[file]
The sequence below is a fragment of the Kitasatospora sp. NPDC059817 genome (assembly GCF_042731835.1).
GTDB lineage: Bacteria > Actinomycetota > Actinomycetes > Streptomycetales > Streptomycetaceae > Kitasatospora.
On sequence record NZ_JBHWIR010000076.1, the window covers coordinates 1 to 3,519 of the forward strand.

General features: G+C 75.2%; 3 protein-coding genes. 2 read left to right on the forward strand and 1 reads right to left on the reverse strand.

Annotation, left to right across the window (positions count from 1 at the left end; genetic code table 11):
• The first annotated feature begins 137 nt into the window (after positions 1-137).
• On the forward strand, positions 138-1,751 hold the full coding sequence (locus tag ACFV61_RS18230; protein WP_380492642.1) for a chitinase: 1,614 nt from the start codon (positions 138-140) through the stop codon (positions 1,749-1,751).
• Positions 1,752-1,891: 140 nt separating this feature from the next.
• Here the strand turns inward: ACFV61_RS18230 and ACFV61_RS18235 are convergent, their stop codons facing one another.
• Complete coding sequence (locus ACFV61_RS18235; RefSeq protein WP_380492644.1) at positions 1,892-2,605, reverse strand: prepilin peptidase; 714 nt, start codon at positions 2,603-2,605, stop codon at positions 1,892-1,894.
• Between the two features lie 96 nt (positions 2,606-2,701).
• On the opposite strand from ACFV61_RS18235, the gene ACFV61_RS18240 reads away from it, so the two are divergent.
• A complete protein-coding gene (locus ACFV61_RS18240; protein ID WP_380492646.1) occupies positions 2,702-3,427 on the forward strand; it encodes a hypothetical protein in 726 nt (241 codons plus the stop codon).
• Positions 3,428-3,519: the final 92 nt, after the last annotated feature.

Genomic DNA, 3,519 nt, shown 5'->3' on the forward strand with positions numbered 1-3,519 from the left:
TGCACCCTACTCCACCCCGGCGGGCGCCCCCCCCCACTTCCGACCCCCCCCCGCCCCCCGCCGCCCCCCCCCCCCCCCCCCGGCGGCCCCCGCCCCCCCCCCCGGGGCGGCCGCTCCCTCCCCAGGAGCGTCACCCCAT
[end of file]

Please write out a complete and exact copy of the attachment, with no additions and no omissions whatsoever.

The sequence below is a fragment of the Kitasatospora sp. NPDC059817 genome (assembly GCF_042731835.1).
GTDB lineage: Bacteria > Actinomycetota > Actinomycetes > Streptomycetales > Streptomycetaceae > Kitasatospora.
On sequence record NZ_JBHWIR010000076.1, the window covers coordinates 1 to 3,519 of the forward strand.

General features: G+C 75.2%; 3 protein-coding genes. 2 read left to right on the forward strand and 1 reads right to left on the reverse strand.

Annotation, left to right across the window (positions count from 1 at the left end; genetic code table 11):
• The first annotated feature begins 137 nt into the window (after positions 1-137).
• On the forward strand, positions 138-1,751 hold the full coding sequence (locus tag ACFV61_RS18230; protein WP_380492642.1) for a chitinase: 1,614 nt from the start codon (positions 138-140) through the stop codon (positions 1,749-1,751).
• Positions 1,752-1,891: 140 nt separating this feature from the next.
• Here the strand turns inward: ACFV61_RS18230 and ACFV61_RS18235 are convergent, their stop codons facing one another.
• Complete coding sequence (locus ACFV61_RS18235; RefSeq protein WP_380492644.1) at positions 1,892-2,605, reverse strand: prepilin peptidase; 714 nt, start codon at positions 2,603-2,605, stop codon at positions 1,892-1,894.
• Between the two features lie 96 nt (positions 2,606-2,701).
• On the opposite strand from ACFV61_RS18235, the gene ACFV61_RS18240 reads away from it, so the two are divergent.
• A complete protein-coding gene (locus ACFV61_RS18240; protein ID WP_380492646.1) occupies positions 2,702-3,427 on the forward strand; it encodes a hypothetical protein in 726 nt (241 codons plus the stop codon).
• Positions 3,428-3,519: the final 92 nt, after the last annotated feature.

Genomic DNA, 3,519 nt, shown 5'->3' on the forward strand with positions numbered 1-3,519 from the left:
TGCACCCTACTCCACCCCGGCGGGCGCCCCCCCCCACTTCCGACCCCCCCCCGCCCCCCGCCGCCCCCCCCCCCCCCCCCCGGCGGCCCCCGCCCCCCCCCCCGGGGCGGCCGCTCCCTCCCCAGGAGCGTCACCCCAT